January 22, 2018
The latest "kick-and-kill" research to eliminate the HIV virus uncovered a potential obstacle in finding a cure. A recent study by researchers at the George Washington University (GW) found that latent HIV reservoirs show ...

HIV-1 genetic diversity is higher in vaginal tract than in blood during early infection

January 18, 2018
A first-of-its-kind study has found that the genetic diversity of human immunodeficiency virus type 1 (HIV-1) is higher in the vaginal tract than in the blood stream during early infection. This finding, published in PLOS ...

War in Ukraine has escalated HIV spread in the country: study

January 15, 2018
Conflict in Ukraine has increased the risk of HIV outbreaks throughout the country as displaced HIV-infected people move from war-affected regions to areas with higher risk of transmission, according to analysis by scientists.

Researchers offer new model for uncovering true HIV mortality rates in Zambia

January 12, 2018
A new study that seeks to better ascertain HIV mortality rates in Zambia could provide a model for improved national and regional surveillance approaches, and ultimately, more effective HIV treatment strategies.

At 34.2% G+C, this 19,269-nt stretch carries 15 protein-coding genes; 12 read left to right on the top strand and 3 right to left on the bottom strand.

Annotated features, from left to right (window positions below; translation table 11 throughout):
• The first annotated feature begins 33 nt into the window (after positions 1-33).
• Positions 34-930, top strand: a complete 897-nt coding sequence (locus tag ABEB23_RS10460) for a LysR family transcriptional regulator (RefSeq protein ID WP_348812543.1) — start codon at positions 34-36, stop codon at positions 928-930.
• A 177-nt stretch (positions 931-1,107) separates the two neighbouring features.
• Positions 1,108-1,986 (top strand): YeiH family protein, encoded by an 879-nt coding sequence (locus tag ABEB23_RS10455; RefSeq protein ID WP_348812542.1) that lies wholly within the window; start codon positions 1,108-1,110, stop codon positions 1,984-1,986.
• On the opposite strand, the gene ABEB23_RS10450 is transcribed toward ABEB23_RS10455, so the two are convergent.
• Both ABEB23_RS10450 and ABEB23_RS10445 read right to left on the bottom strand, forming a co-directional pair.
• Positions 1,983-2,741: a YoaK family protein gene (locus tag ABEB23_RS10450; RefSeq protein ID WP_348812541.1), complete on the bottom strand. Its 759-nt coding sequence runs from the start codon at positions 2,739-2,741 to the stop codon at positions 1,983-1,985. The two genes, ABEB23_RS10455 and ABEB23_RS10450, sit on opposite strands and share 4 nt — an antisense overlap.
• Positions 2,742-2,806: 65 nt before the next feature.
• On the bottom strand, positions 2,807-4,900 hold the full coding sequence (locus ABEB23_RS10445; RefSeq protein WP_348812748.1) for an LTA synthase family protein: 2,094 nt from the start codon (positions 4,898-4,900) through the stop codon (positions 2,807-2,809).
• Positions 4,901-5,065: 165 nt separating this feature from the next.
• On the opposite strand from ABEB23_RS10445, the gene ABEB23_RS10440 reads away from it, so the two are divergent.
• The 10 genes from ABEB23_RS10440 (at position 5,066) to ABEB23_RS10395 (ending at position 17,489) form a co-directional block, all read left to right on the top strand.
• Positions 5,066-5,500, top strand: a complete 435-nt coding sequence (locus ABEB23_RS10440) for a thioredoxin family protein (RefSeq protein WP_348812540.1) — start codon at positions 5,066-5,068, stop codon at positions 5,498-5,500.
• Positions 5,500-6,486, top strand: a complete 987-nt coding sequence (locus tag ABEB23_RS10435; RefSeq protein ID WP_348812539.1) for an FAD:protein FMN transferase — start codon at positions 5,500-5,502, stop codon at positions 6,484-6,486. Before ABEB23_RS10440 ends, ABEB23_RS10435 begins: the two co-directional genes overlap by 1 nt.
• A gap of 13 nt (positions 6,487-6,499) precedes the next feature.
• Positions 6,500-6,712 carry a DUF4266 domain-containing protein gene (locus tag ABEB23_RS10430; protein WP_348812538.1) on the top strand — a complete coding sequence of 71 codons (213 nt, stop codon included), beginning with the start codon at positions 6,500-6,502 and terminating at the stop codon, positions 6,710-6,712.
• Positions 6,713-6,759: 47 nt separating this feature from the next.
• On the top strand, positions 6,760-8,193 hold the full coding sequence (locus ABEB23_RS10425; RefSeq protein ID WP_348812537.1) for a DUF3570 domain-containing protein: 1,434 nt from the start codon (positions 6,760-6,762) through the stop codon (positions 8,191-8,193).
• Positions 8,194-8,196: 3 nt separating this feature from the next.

New drug capsule may allow weekly HIV treatment

January 9, 2018
Researchers at MIT and Brigham and Women's Hospital have developed a capsule that can deliver a week's worth of HIV drugs in a single dose. This advance could make it much easier for patients to adhere to the strict schedule ...

New long-acting, less-toxic HIV drug suppresses virus in humanized mice

January 8, 2018
A team of Yale researchers tested a new chemical compound that suppresses HIV, protects immune cells, and remains effective for weeks with a single dose. In animal experiments, the compound proved to be a promising new candidate ...


Please sign in to add a comment. Registration is free, and takes less than a minute. Read more

Click here to reset your password.
Sign in to get notified via email when new comments are made.